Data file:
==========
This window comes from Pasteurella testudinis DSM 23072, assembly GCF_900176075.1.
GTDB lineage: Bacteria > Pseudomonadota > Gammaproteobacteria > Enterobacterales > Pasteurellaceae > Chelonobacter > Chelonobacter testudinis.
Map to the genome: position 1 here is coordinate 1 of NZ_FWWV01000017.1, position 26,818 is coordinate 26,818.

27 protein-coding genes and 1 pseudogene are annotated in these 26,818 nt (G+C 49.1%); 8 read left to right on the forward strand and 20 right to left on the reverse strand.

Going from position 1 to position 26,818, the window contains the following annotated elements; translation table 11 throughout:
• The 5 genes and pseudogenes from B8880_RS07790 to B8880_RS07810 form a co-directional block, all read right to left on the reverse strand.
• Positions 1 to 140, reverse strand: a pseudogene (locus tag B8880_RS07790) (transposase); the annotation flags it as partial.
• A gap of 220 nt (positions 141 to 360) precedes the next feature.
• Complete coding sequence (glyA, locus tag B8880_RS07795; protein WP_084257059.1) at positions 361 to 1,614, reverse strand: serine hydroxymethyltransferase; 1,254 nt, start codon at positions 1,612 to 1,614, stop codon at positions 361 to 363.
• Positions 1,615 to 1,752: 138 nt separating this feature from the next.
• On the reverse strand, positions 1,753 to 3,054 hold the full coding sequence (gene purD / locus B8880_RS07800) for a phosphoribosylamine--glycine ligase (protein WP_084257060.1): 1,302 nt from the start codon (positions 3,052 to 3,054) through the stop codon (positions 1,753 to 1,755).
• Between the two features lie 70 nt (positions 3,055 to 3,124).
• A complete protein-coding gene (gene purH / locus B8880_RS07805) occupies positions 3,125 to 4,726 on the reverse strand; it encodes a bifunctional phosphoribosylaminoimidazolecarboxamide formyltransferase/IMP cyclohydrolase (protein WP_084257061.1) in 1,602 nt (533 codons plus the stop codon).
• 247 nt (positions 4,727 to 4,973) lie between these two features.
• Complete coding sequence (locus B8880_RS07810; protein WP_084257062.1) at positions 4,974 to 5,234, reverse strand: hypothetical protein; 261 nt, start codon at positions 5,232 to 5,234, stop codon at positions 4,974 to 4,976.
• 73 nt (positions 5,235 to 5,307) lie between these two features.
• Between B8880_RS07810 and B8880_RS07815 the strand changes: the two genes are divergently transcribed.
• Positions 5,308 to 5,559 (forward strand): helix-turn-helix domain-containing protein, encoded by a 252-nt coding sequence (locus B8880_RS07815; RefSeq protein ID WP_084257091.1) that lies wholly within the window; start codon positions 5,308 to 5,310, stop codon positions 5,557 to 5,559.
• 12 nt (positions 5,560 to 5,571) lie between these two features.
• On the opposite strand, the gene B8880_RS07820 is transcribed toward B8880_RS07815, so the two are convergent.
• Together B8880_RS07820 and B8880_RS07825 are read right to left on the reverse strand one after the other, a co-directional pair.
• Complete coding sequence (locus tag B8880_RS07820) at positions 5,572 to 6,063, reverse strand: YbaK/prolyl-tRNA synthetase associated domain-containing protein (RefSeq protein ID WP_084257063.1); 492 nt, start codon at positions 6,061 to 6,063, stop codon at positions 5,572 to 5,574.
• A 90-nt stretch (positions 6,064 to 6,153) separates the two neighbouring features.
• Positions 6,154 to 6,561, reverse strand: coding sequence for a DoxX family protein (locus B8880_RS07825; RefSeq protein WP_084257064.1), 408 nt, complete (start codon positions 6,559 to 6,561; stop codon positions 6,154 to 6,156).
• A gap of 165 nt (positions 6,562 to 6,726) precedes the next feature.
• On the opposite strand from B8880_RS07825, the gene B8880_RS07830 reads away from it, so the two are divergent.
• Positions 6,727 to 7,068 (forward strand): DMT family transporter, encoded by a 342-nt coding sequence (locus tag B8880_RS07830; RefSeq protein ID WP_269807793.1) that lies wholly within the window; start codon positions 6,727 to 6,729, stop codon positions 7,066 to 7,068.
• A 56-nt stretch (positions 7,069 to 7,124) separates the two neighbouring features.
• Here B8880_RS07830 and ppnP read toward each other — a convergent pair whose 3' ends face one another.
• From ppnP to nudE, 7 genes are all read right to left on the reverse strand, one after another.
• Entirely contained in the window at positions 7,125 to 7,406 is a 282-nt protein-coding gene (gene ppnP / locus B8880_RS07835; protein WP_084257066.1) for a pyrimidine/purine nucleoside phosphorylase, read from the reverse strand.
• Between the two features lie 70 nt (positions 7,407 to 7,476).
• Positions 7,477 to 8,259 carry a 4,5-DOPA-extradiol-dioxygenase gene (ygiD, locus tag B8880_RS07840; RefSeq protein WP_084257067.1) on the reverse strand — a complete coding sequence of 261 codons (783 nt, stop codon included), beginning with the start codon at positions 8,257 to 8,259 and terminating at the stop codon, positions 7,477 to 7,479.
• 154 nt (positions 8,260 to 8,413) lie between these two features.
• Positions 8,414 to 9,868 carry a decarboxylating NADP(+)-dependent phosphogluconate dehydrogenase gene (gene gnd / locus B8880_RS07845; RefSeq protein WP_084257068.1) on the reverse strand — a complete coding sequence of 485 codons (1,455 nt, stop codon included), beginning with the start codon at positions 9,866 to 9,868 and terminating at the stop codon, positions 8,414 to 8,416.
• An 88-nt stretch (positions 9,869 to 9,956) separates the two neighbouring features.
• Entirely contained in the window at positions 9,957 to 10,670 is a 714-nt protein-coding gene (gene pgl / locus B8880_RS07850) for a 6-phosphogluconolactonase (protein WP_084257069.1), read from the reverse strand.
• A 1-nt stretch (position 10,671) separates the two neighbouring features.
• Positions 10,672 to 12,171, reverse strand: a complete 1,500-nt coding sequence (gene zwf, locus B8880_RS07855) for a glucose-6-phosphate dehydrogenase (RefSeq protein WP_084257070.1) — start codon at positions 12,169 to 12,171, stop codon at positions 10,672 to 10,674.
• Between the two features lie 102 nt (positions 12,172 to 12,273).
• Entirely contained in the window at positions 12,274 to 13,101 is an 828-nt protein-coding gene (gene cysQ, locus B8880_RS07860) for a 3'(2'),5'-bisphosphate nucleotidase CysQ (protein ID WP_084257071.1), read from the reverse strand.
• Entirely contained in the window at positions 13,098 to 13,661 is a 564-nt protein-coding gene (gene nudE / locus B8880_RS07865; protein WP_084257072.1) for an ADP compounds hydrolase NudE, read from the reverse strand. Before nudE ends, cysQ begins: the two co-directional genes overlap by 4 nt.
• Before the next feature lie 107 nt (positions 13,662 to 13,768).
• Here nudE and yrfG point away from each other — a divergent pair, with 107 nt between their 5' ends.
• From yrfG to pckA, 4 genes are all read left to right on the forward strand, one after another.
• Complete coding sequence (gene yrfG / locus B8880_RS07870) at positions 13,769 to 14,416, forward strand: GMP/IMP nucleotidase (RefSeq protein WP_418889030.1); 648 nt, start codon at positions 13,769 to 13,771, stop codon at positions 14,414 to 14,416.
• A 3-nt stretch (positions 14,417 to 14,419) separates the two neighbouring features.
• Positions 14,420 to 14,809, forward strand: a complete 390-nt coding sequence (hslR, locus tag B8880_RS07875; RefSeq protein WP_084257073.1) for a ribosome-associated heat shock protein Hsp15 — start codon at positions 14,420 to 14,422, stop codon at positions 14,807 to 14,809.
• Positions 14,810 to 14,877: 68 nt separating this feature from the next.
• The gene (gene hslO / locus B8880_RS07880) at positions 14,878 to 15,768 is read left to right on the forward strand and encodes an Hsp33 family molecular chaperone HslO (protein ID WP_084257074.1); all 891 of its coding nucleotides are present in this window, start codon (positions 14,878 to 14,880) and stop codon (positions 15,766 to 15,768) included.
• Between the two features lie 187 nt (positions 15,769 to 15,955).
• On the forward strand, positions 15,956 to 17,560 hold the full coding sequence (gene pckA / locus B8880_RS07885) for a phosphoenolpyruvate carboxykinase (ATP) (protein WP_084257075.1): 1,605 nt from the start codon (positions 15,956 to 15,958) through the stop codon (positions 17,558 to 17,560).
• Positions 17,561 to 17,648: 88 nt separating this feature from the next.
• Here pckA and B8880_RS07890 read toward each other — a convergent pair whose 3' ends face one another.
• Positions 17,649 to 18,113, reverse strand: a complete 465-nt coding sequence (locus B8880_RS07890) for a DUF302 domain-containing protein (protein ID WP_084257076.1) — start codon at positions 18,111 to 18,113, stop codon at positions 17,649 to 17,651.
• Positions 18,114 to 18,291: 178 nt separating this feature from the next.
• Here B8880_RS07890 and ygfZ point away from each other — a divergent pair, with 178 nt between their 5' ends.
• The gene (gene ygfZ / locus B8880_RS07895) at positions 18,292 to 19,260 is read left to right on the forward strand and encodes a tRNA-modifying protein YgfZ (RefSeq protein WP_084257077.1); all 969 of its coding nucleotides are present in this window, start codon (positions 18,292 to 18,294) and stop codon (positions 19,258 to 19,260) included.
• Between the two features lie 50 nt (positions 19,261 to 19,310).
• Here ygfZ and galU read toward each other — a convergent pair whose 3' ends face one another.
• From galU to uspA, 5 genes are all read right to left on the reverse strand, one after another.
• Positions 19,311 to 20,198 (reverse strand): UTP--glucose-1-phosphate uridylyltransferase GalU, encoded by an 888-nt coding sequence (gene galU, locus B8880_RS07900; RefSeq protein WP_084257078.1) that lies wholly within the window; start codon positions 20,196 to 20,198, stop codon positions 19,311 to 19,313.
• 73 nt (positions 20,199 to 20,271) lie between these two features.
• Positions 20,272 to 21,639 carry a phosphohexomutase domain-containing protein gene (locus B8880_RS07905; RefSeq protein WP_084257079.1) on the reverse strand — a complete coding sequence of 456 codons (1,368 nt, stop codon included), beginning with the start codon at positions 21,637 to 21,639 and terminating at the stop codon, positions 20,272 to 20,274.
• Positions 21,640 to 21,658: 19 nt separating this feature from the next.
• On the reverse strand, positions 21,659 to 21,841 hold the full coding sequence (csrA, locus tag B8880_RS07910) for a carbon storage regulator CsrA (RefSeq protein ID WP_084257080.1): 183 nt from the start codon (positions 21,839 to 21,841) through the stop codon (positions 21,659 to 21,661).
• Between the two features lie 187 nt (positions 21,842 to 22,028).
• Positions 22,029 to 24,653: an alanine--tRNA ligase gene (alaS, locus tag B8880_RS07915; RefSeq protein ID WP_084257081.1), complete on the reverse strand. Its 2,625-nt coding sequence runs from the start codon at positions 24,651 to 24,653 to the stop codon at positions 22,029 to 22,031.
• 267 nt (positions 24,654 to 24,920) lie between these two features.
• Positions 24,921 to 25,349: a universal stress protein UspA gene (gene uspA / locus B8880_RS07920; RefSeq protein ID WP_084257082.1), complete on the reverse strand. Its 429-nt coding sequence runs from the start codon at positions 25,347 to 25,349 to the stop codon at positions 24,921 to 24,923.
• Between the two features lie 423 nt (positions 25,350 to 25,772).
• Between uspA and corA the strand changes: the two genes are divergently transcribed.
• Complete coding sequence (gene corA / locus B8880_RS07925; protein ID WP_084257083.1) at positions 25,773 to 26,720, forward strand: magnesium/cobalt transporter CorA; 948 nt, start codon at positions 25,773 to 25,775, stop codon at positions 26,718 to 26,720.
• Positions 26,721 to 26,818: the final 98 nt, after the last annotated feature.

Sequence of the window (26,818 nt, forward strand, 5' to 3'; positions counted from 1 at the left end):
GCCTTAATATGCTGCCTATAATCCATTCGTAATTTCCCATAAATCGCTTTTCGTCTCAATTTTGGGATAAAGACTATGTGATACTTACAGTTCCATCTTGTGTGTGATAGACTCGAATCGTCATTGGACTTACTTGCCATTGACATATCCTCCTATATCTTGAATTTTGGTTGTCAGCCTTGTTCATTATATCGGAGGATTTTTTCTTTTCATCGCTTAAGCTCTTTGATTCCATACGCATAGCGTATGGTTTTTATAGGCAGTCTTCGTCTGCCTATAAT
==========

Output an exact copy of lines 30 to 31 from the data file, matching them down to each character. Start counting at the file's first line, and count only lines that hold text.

• From ppnP to nudE, 7 genes are all read right to left on the reverse strand, one after another.
• Entirely contained in the window at positions 7,125 to 7,406 is a 282-nt protein-coding gene (gene ppnP / locus B8880_RS07835; protein WP_084257066.1) for a pyrimidine/purine nucleoside phosphorylase, read from the reverse strand.